Trading is not a game of exacts. Perfectionists need not apply. Markets are made up of many irration...
How to Handle Hesitation in Your Trading
09/03/2009 12:01 am EST
Have you ever felt the inability to pull the trigger and get into a trade at the right moment, and then chased the stock only to your detriment? Have you ever taken profits way before your target because the stock merely “jiggled,” only to sit on the sidelines, watching your stock run to its original target? If so, you are experiencing the effects of fear. You are not alone.
Psychological aspects make up 85% of the trading equation. Fear is one of the aspects. Ideally, we would all be “emotionless” traders. No fear, no greed, just pure discipline. While this may be a worthy goal, not many can take the leap to this level just because I say you need to. While most people cannot eliminate fear, there are some things you can do to keep it in check. Here are some suggestions:
- First, the greatest enemy of fear is a well-laid plan. Have a trading plan that you use that clearly spells out what strategies you will play, how many shares you will play, and how much money you are willing to lose on a single trade. There are many aspects to this plan. These are just some of the basics.
- Next, plan out the individual trade. When you see a trade come up that fits into your plan, study the play to find the proper stop loss and target. Play the proper share size so a stop out does not violate your maximum loss per trade. Make your decisions before the trade hits while you have a clear, level head, and then follow the plan without question. You must properly “execute” the trades you have “planned.”
- The next step may be the most important: Let your plan go to work. Let the play finish. Unless something changes about the trade, let it come to its natural conclusion, either the target or the stop. Think about it: You have planned a trade while you had a clear head. You believe the trade is worth your hard-earned money. Give it a chance to finish!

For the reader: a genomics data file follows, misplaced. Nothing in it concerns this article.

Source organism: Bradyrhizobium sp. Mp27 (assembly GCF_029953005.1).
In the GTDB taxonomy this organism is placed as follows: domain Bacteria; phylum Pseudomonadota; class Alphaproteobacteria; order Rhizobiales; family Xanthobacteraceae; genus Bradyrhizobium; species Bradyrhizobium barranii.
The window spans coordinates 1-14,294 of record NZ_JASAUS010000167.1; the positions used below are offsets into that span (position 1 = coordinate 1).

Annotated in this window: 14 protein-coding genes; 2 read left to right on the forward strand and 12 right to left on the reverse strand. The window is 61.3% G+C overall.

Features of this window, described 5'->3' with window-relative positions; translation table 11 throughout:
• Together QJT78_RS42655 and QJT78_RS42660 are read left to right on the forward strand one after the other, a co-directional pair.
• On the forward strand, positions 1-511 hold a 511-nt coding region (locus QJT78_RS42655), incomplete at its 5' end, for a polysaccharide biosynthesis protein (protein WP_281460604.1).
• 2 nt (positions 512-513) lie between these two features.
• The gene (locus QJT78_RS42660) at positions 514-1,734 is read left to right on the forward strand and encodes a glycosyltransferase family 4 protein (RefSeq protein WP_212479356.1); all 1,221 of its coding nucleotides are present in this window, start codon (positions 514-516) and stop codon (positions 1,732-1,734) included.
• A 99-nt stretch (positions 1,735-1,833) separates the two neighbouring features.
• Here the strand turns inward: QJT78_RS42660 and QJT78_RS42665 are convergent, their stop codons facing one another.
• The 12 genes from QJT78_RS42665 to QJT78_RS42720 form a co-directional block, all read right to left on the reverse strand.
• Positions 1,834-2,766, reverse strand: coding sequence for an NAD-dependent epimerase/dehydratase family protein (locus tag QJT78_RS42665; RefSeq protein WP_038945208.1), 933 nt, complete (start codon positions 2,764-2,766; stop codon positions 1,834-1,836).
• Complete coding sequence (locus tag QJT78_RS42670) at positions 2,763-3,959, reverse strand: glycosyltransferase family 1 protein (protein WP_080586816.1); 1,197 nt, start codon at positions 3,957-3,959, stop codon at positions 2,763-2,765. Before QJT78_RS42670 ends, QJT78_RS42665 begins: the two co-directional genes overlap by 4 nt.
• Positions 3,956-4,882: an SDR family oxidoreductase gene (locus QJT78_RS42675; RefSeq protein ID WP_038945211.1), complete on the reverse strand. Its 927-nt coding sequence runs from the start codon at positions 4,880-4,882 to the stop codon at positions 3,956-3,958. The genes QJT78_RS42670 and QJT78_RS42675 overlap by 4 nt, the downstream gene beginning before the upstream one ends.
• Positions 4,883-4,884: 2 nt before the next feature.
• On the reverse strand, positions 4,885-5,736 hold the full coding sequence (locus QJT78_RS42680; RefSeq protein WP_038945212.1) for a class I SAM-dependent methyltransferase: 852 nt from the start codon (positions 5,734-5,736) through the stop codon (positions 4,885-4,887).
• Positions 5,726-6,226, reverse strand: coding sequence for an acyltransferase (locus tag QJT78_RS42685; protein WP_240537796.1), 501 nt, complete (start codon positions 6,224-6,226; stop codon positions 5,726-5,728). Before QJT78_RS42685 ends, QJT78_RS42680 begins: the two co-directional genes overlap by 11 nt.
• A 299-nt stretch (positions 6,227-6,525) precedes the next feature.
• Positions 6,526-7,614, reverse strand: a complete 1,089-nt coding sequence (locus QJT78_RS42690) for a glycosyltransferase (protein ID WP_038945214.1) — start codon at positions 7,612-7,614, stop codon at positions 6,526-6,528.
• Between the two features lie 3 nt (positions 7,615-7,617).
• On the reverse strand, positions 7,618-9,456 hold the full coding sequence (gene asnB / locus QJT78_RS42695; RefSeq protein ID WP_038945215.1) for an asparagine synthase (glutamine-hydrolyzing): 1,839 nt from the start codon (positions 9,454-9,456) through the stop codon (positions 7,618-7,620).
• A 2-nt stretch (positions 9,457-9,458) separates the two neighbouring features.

- Sometimes, there are reasons to end the trade early. Perhaps there has been a change in market environment. For example, you might be long in your play and the futures just took out key support. Or maybe you planned on reaching the target by reversal time and it is almost at the target with the reversal time now here. You may use bar-by-bar analysis to judge an early exit, however, these are the minority of times. The vast majority of times you should leave the play alone. Especially if you have chosen as you should the highest of quality and probability trades. Do not be jiggled out by your level 2 screen. The chart pattern is by far more important.
- If you are still so nervous that you can’t handle it, try this next: Sell half the position at an appropriate, reduced target. Get use to taking partial profits and this will let you have confidence in allowing the back half to hit the target. This will also be likely to put you in a “no- lose” situation with the trade, giving you some patience. Good traders sell incrementally on the way up all the time.
- If that does not help, then you need to cut back on your share size (or find a trade with a smaller stop) so the size of the potential loss does not trigger your “pain factor.”
Seed of Wisdom
Remember, a well-laid plan and confidence are the enemies of fear. If the above items prove helpful, you will start building the confidence needed to stay with the trades. In the beginning, you should start off paper trading to build confidence in your strategies and with your execution system. Then, as you become successful on paper, start trading small share sizes. Learn to make money before you move up your share size. Only increase your share size when you are successful at a smaller share size. Define what you will call “success” before you advance. If you start to lose confidence or start to get those fearful feelings, cut back on the share size until you get back in stride.
Until we meet up again, stay safe and remember, nobody is making you trade. So, only take trades and investments that line up with the highest probabilities that fit into your specific plan!
By Ron Wagner
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